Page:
Solara uses photovoltaic solar panels on the roofs and carports to supply the electrical demand from all the common areas and apartment units. Tied to the utility grid, Solara feeds the grid during peak daylight hours, and draws from the grid during off-peak times. As the first affordable Zero Utility Allowance development in San Diego County, Solara’s utilities are included in rent, providing residents certainty in their household budgeting and allowing them to save for future goals, such as first-time homeownership and higher education.
Resident services also include financial fitness training and credit readiness, to help residents learn how to manage their finances and save to they can “move up in the world.” We offer post-purchase counseling for those first-time homebuyers who continue education in household budgeting and home maintenance, and loans through our affiliation with NeighborWorks.
Solara uses recycled materials throughout, and the landscape is composed of low-allergy plants and trees. We designed excellent indoor air quality by choosing elements such as formaldehyde-free insulation; bathroom fans tied to light switches that stay on for a period of time after the light is turned off to prohibit mold; and passive design of cross-ventilation in almost all units.
Community HousingWorks’ green advisor, Global Green USA, indicates that Solara is designed to reduce our carbon footprint by 95 percent. This is equivalent to planting almost 5,500 trees per year, or removing 300 cars from the road each year.
Q. How does this project represent an innovative solution to a specific development challenge?
A. Community HousingWorks (CHW), the owner and developer, partnered with the city of Poway in recognizing the potential to transform an abandoned, previously commercial, blighted infill site, into desperately needed smart-growth affordable housing. Beginning in 2001, CHW got control of two parcels of land within Poway’s redevelopment district—a vacant residential parcel, and an adjacent commercial parcel with abandoned structures. Over the next several years, CHW worked closely with the city to assemble two additional parcels that were critical to the revitalization goals for a buildable site of 2.5 acres. The site was uniquely situated for smart growth: it sits on a major arterial—across from a commercial center, adjacent to a public park, on the best public transportation lings, and within walking distance of shopping, services, the library, and schools.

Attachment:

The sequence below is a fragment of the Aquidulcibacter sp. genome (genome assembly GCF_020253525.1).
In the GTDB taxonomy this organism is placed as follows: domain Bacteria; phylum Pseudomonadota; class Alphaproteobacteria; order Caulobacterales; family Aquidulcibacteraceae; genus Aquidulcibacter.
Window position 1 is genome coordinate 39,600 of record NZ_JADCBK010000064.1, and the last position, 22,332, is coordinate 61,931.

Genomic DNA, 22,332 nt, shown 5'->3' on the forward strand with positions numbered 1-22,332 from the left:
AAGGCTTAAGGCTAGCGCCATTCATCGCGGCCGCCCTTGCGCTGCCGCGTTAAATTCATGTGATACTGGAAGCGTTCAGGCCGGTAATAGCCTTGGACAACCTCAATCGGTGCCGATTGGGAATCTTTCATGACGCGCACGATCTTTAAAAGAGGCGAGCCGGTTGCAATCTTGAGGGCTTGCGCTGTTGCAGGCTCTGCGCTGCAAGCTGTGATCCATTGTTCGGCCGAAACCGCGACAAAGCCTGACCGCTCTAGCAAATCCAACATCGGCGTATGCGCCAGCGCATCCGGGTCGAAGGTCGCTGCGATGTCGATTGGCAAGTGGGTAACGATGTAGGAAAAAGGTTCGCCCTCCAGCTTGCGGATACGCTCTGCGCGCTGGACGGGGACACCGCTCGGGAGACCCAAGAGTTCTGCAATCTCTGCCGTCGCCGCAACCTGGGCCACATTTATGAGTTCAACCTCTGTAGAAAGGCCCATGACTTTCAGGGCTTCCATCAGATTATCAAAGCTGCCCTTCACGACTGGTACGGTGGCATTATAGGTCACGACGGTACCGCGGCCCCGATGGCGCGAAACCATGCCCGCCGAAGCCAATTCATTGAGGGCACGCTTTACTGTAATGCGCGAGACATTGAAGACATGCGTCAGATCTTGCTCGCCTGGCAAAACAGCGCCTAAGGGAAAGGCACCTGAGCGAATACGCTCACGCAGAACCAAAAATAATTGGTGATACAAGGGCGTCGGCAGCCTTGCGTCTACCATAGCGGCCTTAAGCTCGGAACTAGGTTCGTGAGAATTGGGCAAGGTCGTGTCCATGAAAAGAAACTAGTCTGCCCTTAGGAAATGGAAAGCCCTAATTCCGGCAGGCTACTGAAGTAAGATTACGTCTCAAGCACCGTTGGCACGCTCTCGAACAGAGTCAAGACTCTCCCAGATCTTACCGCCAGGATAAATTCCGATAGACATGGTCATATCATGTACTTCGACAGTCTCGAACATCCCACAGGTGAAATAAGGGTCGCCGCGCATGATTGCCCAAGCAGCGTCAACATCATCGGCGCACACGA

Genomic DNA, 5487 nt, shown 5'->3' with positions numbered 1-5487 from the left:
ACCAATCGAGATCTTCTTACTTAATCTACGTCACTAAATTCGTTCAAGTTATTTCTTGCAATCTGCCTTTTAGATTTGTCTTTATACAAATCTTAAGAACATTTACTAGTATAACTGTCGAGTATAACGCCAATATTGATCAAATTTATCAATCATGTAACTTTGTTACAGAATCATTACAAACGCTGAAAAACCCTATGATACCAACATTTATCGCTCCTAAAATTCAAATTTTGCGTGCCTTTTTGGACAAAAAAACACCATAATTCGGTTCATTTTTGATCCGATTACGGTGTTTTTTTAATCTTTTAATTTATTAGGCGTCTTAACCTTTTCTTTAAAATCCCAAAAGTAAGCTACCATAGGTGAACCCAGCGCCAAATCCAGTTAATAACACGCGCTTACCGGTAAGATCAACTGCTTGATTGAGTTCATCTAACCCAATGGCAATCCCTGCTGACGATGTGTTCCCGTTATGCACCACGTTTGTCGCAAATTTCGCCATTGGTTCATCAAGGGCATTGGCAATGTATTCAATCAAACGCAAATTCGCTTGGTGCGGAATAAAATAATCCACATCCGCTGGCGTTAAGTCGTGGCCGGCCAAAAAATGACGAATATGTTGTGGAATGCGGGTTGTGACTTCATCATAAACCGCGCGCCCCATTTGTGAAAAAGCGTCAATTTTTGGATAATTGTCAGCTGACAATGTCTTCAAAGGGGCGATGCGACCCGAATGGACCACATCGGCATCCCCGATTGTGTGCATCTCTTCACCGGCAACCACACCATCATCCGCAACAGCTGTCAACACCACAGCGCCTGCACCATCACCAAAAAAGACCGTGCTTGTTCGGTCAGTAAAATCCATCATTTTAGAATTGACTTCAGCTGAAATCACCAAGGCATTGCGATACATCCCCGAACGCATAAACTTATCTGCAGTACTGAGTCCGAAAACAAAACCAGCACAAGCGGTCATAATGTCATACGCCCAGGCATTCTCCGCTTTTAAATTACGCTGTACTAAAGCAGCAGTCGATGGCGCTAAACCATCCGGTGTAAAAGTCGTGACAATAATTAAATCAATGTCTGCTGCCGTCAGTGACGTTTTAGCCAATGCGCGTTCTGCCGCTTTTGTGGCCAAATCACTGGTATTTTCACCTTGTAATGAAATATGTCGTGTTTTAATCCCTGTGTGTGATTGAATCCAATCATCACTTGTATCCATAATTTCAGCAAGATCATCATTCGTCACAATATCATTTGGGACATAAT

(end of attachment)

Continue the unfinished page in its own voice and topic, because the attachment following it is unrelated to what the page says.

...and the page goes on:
These parcels were one of the last three sites zoned for multifamily housing in the entire city of Poway, where housing is very unaffordable: a family earning the average living wage of approximately $25,000 per year cannot afford market rent for a two-bedroom apartment, and would need an annual income of $132,000 to purchase an average home priced at over $539,000.
CHW actively worked with the city of Poway to overcome neighborhood and community resistance to an affordable housing development. As a founding member of the local business-government-housing coalition Housing Solutions, CHW created support for Solara through a strong partnership with city officials and redevelopment agency staff, holding joint neighborhood planning meetings, and working with the chamber of commerce, civic, and business groups.
Another challenge was the city’s need to meet state affordable housing responsibilities by breaking ground in less than a year from initial site plans, a highly accelerated schedule for California entitlements that is rarely achieved. Working with the city, which created an interdisciplinary municipal department to accelerate review, Community HousingWorks completed construction ahead of pro forma.
Community HousingWorks designed Solara so that residents will be able to walk to shopping and other services, and not require an extra vehicle. We studied parking-space usage at our four affordable housing complexes in Poway, and obtained a city variance allowing parking at approximately 1.7 spaces per unit, and another to increase density, to maximize the number of units that can fit on the limited land. We worked to overcome any feelings of being cramped on the site by thoughtful landscape and hardscape design, and use of the floodway greenbelt as an amenity.
Finally, we designed and built the first Zero Energy New Home in California, with affordable housing finance challenges. Community HousingWorks led a design and construction team that had experience creating award-winning energy-efficient developments, but were not “green,” and had not worked on fully sustainable developments or photovoltaic energy. We selected a green advisor, who worked with our consultants and the California Energy and Utility regulators develop new financing models for affordable housing to achieve complete photovoltaic power, as well as sustainable features.